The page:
Report praises governance of prison confinement regimes

Media release
The Department of Justice has welcomed an independent report which found confinement and management regimes for prisoners are well run.
Report praises governance of prison confinement regimes

The Office of the Inspector of Custodial Services (OICS) in a review said the Department had strengthened the governance for prisoner confinement with the introduction of a suite of revised policies.

The report also noted that WA prisons are typically compliant with legislation and policy relating to prisoner behaviour management.

“Managing prisoners in confinement is complex and challenging,” Corrective Services Commissioner Mike Reynolds said.

“Separate confinement is a last resort when all other options have been exhausted for managing prisoners with adverse or disruptive behaviour,” Commissioner Reynolds said.

The Department has supported all 10 of the OICS report’s recommendations.

Enhancements continue to be identified and implemented ensuring prisoners in confinement are provided entitlements including access to meals, showers, time out of cell, exercise and social contact via telephone, visits and e-visits.

The Department is working with Acacia Prison’s private operator Serco to address issues identified about the ordering of prisoners into temporary separate confinement.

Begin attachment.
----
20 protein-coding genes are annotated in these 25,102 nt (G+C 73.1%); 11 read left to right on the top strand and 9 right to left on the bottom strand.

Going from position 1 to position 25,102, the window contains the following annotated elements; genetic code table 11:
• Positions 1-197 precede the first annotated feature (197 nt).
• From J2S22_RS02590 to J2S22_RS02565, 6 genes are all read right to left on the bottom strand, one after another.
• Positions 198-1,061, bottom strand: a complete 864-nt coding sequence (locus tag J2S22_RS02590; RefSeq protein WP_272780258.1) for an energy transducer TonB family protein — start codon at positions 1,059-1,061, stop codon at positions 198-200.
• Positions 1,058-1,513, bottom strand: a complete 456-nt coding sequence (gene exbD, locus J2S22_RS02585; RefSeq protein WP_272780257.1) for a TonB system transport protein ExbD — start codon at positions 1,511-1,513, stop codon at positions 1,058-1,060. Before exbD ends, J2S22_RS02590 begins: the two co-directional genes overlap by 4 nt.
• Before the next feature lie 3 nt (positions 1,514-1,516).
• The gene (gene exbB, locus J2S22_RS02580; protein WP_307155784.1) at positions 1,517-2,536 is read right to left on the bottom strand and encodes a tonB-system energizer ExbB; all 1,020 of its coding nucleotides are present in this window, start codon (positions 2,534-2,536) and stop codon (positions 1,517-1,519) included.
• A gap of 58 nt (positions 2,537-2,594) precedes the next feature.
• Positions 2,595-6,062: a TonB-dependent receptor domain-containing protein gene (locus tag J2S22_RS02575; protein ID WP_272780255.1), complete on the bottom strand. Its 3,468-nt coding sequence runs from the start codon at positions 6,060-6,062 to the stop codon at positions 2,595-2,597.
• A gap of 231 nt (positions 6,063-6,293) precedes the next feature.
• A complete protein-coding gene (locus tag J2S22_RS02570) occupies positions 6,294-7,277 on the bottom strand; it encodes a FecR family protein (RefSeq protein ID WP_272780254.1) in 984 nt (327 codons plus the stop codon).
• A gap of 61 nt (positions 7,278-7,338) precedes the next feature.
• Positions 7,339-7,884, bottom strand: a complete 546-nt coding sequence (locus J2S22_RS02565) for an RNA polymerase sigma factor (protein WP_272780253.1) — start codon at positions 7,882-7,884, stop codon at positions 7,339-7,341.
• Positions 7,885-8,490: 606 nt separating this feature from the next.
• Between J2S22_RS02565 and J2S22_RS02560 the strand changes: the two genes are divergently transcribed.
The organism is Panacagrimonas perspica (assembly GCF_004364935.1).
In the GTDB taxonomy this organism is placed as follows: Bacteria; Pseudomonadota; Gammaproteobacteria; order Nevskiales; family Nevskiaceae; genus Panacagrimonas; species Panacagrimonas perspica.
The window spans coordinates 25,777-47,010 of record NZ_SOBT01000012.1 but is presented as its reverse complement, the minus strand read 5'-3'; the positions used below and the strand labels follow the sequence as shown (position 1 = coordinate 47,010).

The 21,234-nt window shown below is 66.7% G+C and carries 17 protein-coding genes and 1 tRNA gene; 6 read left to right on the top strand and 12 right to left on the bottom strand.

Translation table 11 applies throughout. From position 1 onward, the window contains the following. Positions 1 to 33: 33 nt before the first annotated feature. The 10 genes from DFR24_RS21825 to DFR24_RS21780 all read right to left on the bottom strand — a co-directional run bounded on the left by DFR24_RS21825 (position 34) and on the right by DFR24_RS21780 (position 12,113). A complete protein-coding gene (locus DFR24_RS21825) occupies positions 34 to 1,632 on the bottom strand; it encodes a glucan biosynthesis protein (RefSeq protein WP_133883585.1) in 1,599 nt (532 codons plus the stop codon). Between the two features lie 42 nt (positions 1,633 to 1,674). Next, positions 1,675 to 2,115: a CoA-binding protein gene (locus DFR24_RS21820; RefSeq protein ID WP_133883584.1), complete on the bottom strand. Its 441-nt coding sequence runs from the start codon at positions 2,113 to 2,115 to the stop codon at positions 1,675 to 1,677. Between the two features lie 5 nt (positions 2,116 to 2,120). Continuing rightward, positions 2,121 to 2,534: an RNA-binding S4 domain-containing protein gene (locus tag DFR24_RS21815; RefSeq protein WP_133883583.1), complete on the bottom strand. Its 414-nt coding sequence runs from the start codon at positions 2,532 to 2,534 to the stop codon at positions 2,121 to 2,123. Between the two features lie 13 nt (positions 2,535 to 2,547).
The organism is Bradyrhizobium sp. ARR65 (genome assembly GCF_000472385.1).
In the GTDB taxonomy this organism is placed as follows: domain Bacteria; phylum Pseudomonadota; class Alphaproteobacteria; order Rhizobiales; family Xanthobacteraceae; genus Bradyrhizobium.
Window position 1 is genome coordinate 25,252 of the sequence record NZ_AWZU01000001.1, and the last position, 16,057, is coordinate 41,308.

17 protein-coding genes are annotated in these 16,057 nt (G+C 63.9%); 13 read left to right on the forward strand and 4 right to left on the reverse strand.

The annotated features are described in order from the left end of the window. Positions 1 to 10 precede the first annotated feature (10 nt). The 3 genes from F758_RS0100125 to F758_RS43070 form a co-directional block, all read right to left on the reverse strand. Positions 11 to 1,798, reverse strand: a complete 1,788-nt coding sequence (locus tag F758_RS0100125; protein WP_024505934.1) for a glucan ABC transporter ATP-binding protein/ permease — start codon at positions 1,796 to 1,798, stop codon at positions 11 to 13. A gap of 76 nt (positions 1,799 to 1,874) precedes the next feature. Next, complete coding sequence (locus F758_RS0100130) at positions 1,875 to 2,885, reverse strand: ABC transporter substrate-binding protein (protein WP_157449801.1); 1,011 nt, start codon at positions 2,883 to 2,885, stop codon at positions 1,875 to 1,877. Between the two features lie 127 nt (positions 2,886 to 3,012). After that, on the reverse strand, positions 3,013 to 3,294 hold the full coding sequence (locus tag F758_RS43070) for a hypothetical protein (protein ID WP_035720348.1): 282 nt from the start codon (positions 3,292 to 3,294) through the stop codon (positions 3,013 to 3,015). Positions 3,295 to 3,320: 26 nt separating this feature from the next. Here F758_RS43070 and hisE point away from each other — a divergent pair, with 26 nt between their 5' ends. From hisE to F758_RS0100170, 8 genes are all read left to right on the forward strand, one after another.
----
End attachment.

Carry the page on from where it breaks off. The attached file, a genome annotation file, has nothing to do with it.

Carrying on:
The separate confinement of prisoners with mental health conditions continues to be an area of focus for the Department.

The report recognised that separately confining prisoners who were acutely unwell with mental illness to an observation cell for long periods was “often out of the control of the facility” and “staff do their best to provide a safe environment for the prisoner and others”.

The Inspector acknowledged that the absence of beds at the State’s only secure forensic hospital, the Frankland Centre, meant that many unwell prisoners had to be managed in a prison setting.

The Department has a Mental Health, Alcohol and Other Drugs (MHAOD) branch which provides mental health care to vulnerable people in custody.

“Services are delivered by multidisciplinary teams made up of specialised staff including nurses, consultant psychiatrists, psychologists, social workers, Aboriginal mental health workers and Prison Support Officers,” Commissioner Reynolds said.

“Psychological health services are available to all prisoners who require support, providing clinical assessments and interventions to prisoners with poor mental health, in particular those with acute risk of suicide or self-harm.”

The report described as “commendable” the introduction of the 29-bed Bindi Bindi Mental Health Unit at Bandyup Women’s Prison in 2021. The Unit provides an appropriate care environment with MHAOD clinicians and custodial staff who have received training.

Further, a 32-bed Mental Health Unit for men at Casuarina Prison is on track to open in 2024 and, like Bindi Bindi, will be available for prisoners state-wide.

Page reviewed 22 November 2022